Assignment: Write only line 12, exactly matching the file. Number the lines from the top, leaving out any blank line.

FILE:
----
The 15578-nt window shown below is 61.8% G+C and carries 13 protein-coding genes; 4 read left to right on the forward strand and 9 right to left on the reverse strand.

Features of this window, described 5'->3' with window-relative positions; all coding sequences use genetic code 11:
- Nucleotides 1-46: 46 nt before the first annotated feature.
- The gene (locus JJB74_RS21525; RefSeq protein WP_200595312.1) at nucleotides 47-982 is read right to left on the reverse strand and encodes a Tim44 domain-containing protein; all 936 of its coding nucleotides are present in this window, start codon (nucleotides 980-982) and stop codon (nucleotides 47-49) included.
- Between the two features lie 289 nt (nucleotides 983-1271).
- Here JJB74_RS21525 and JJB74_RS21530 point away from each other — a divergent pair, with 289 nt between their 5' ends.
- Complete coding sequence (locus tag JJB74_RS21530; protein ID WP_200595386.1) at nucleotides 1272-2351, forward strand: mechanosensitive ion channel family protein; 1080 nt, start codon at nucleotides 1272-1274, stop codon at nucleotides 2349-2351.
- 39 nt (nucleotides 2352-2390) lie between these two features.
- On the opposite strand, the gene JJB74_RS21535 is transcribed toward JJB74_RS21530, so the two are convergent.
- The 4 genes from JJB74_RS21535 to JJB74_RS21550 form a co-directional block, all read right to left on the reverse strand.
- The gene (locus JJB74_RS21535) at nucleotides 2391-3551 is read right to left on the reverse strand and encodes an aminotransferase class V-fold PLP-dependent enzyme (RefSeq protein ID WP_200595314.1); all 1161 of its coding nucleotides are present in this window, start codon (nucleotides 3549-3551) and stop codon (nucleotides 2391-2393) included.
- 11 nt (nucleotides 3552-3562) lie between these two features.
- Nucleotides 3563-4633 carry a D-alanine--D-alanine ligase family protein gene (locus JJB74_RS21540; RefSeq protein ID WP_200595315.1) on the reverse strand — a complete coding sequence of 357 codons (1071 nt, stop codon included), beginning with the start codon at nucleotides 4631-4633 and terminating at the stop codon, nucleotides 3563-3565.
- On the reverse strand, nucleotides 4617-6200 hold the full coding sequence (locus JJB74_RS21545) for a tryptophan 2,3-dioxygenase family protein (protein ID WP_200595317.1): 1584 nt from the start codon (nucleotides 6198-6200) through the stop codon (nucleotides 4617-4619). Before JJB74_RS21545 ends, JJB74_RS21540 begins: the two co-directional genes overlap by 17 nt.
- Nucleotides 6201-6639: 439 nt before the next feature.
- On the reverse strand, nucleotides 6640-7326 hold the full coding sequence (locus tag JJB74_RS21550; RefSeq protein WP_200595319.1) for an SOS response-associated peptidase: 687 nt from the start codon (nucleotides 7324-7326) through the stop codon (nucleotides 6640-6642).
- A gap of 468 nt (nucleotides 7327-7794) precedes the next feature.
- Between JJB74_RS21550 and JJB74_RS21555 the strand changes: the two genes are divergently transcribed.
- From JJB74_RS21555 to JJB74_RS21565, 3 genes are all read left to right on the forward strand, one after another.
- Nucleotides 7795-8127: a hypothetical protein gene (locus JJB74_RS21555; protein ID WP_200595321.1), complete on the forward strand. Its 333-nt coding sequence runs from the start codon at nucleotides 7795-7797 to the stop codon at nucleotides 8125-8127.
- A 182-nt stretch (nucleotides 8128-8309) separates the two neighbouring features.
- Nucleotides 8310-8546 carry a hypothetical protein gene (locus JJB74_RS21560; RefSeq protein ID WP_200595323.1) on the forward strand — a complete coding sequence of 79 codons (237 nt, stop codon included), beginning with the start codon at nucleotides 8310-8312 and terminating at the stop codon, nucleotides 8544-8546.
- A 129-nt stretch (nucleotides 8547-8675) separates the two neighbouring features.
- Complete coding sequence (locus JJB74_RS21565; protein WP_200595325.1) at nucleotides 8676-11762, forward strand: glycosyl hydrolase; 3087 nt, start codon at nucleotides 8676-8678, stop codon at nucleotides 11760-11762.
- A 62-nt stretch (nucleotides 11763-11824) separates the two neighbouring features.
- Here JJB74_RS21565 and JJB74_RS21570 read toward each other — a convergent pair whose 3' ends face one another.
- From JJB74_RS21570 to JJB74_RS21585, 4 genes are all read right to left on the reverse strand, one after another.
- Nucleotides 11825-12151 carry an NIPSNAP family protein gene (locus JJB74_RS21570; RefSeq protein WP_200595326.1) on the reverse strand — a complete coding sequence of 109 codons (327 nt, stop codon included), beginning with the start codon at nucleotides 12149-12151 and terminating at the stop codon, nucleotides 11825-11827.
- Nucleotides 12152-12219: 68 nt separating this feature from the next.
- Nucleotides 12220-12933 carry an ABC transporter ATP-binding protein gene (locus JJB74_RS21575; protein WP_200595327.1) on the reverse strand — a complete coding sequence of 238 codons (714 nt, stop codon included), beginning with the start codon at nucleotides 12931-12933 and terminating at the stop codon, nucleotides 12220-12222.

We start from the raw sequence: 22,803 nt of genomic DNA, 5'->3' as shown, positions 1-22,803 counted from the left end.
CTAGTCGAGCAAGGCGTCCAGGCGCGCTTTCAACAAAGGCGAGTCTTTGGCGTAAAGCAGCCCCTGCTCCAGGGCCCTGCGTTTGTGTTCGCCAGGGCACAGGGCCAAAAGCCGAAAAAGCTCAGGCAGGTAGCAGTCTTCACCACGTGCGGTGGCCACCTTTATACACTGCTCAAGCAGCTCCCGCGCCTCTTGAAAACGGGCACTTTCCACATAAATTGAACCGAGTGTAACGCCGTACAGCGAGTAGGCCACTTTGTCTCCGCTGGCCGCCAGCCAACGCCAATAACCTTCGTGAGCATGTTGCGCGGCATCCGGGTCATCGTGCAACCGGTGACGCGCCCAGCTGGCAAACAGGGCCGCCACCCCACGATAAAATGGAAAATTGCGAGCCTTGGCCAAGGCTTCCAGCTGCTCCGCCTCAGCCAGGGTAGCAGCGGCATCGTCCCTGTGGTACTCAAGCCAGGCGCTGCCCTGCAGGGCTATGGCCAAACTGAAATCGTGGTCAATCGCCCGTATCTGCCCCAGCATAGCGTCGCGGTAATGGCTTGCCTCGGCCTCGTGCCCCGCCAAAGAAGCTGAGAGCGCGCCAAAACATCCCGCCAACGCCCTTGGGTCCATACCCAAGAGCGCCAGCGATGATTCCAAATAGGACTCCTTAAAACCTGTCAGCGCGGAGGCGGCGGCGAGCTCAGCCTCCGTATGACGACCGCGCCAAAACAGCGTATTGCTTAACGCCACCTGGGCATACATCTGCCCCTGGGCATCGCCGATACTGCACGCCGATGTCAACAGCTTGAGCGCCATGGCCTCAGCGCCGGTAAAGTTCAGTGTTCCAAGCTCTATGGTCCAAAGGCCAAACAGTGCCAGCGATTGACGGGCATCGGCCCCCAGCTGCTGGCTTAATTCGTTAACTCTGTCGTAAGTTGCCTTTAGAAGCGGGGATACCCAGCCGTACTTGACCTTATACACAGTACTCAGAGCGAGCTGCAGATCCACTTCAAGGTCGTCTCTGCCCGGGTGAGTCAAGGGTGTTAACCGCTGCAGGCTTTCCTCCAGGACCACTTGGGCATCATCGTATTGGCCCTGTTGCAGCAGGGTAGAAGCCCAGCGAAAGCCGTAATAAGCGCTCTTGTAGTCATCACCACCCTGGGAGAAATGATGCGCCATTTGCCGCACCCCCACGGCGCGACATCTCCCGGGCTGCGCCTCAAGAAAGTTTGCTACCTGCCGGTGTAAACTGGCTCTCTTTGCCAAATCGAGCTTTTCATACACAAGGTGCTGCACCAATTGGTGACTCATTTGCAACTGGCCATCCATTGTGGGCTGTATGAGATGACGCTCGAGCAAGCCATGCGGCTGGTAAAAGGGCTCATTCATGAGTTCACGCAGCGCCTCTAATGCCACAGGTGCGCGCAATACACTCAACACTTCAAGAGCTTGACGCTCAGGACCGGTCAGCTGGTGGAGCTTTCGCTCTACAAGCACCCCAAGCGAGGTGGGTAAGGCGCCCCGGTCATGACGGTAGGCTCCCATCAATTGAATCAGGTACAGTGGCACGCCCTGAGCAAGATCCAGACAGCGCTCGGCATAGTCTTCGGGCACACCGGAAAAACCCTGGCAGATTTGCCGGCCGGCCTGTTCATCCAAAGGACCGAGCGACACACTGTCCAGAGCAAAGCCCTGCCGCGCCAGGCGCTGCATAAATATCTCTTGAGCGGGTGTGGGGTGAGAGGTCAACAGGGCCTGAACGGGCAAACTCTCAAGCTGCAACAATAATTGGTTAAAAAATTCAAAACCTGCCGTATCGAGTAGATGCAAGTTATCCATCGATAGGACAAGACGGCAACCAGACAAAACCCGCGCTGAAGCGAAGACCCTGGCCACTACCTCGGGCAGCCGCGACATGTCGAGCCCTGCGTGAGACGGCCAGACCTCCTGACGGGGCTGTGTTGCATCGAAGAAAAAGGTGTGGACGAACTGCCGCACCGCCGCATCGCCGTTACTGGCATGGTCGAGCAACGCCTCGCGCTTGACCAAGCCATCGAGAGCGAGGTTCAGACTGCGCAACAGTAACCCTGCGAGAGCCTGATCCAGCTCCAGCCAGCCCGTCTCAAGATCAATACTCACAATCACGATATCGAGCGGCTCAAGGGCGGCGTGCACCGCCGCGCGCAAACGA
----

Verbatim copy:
- 11 nt (nucleotides 3552-3562) lie between these two features.